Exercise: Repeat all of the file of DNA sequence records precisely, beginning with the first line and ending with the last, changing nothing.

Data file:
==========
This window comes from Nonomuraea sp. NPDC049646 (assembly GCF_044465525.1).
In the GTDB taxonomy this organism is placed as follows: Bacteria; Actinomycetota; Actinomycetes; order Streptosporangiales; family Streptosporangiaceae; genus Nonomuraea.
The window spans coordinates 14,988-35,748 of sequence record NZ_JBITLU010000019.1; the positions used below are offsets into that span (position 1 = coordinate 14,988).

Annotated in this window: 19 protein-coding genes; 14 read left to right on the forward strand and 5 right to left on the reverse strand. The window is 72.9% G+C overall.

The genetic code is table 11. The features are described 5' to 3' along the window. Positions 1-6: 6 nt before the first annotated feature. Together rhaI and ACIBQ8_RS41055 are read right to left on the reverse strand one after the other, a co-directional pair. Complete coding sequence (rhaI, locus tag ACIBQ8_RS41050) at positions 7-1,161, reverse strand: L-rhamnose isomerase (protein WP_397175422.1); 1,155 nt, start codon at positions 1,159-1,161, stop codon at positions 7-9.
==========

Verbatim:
This window comes from Nonomuraea sp. NPDC049646 (assembly GCF_044465525.1).
In the GTDB taxonomy this organism is placed as follows: Bacteria; Actinomycetota; Actinomycetes; order Streptosporangiales; family Streptosporangiaceae; genus Nonomuraea.
The window spans coordinates 14,988-35,748 of sequence record NZ_JBITLU010000019.1; the positions used below are offsets into that span (position 1 = coordinate 14,988).

Annotated in this window: 19 protein-coding genes; 14 read left to right on the forward strand and 5 right to left on the reverse strand. The window is 72.9% G+C overall.

The genetic code is table 11. The features are described 5' to 3' along the window. Positions 1-6: 6 nt before the first annotated feature. Together rhaI and ACIBQ8_RS41055 are read right to left on the reverse strand one after the other, a co-directional pair. Complete coding sequence (rhaI, locus tag ACIBQ8_RS41050) at positions 7-1,161, reverse strand: L-rhamnose isomerase (protein WP_397175422.1); 1,155 nt, start codon at positions 1,159-1,161, stop codon at positions 7-9.